The Disappearance of the Strident Protest Novel: ‘Uncle Tom’s Cabin’ at 163

Harriet Beecher Stowe’s Uncle Tom’s Cabin, published on this day in 1862, is known for many things. Jane Smiley thinks it’s an early exemplar of the Great American Novel about race, family, and the American soul, the forgotten yin to Huck Finn‘s yang. Many 20th-century appraisers, notably James Baldwin, excoriate it as the originator of deeply racist tropes, most obviously the titular one. Yet Henry Louis Gates, Jr., has refuted Baldwin to call it a masterpiece. … Read More

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Zoella’s Clockwork Novels: Fanfiction, Ghostwriters, and the Bizarre, Automated Future of Publishing

Another year, another novel churned out by the YouTube Megastar-Publishing Complex. This week, the Guardian announced that Zoe “Zoella” Sugg, Internet superstar and “author” of Girl Online, last year’s runaway hit and the fastest-selling debut novel of all time, will publish a sequel, the appropriately titled Girl Online 2. Only, as is well documented, Sugg didn’t write the novel, even though she said she did. The book’s jacket copy finds Zoella confiding to her fans: “My dream has been to write a book, and I can’t believe it’s come true.” But, as it turns out, the book was ghostwritten, factory produced by an underlaborer named Siobhan Curham, who wrote the book for a measly £7,000 to £8,000. … Read More

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Here’s the Cover for Jonathan Franzen’s ‘Purity’, Due September 1st

Jonathan Franzen, according to the press copy (or maybe jacket copy) from his forthcoming novel Purity, is “a major author… Read More

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‘Stories We Tell’ Director Sarah Polley Is Writing a New Adaptation of ‘Little Women,’ with Amy Pascal Producing

Little Women (Louisa May Alcott’s classic coming-of-age story set just after the Civil War) is getting a remake, reports … Read More

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What Meili Cady Learned From Being a Twentysomething Drug Smuggler

In Meili Cady‘s compulsively readable memoir Smoke: How a Small-Town Girl Accidentally Wound Up Smuggling 7,000 Pounds of Marijuana With the Pot Princess of Beverly Hills, we meet a young, bright-eyed Cady as she moves to Los Angeles to become a struggling actress and gets snagged in the web of master manipulator Lisette Lee. Lee claimed to be the “the Korean Paris Hilton,” and an heir to the Samsung fortune. In the name of friendship, Lee hired Cady to be her “personal assistant,” a job that required taking private jets to Ohio, an ostensibly fabulous perk that was — whoops — the front for a million-dollar pot smuggling operation.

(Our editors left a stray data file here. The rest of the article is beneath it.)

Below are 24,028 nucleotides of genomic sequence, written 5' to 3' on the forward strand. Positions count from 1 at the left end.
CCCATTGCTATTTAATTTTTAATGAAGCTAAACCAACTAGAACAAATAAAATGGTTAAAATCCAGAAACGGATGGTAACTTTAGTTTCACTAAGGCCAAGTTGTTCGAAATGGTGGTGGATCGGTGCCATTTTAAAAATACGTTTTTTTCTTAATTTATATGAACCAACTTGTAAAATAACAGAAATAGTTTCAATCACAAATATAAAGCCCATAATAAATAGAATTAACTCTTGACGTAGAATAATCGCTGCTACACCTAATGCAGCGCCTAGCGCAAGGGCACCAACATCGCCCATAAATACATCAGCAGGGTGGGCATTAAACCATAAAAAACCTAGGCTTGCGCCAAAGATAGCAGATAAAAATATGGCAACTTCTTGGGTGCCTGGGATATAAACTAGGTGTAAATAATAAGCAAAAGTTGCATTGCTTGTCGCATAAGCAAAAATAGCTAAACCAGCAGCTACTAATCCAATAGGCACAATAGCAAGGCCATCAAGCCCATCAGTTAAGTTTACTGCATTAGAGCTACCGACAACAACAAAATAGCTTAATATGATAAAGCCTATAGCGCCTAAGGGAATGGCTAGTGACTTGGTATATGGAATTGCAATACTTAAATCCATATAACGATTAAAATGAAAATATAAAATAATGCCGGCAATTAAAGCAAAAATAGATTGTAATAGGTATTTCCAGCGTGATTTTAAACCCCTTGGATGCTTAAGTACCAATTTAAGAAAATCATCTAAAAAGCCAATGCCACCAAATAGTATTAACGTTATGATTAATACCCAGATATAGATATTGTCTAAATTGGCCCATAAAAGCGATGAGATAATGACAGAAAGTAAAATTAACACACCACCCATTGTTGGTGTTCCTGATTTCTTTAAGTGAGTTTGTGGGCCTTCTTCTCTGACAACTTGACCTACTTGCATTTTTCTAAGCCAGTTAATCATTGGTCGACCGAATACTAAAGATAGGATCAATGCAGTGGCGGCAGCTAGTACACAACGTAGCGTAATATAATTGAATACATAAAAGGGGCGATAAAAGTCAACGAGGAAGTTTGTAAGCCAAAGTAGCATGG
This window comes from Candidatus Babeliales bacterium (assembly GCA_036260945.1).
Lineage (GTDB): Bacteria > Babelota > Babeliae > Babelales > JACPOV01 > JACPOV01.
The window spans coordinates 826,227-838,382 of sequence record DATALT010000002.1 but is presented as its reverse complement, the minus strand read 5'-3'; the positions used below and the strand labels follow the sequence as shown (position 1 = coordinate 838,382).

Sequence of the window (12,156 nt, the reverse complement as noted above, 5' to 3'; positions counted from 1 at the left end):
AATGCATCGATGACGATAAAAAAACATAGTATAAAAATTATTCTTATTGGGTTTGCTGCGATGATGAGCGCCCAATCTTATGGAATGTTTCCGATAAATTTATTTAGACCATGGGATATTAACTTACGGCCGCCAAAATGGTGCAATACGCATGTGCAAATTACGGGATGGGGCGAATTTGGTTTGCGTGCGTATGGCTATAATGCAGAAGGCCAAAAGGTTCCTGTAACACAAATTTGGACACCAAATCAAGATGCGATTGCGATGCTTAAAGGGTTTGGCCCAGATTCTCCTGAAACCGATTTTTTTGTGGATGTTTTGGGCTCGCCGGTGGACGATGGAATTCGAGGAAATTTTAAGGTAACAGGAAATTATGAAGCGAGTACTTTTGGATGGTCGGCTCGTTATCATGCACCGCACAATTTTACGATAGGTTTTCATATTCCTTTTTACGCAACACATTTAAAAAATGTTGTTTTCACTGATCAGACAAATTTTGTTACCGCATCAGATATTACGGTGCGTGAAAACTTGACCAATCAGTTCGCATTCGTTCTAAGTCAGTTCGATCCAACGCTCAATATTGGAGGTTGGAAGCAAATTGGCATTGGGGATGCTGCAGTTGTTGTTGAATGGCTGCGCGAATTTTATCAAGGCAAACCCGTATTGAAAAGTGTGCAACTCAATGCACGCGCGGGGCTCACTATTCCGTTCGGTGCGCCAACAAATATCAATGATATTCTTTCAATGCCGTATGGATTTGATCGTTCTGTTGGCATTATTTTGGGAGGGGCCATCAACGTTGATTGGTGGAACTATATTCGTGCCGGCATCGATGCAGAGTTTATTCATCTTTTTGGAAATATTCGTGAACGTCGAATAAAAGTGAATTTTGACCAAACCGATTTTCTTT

If you’ve read the Rolling Stone article on Lee’s life, “The Gangster Princess of Beverly Hills,” you have an idea of how long the high life lasted, and the truth that came out after the fall. I had the chance to talk to Cady about what it was like to be a twentysomething drug smuggler, and where she’s going from here.

… Read More

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The 25 Most Homoerotic Friendships in Literature

Homoeroticism refers to same-sex desire, not necessarily consummated. Critics have long found evidence of that desire in some of the cherished close friendships in classic literature. Looking at books this way adds depth not only to our understanding of the original works, but to our understanding of how complex and layered human relationships can be. Here are 25 queer, or queer-seeming, friendships in classics from the 19th century through today. Some are up for debate, and some are obviously more than just friendships — but all share an element of friendship and… Read More

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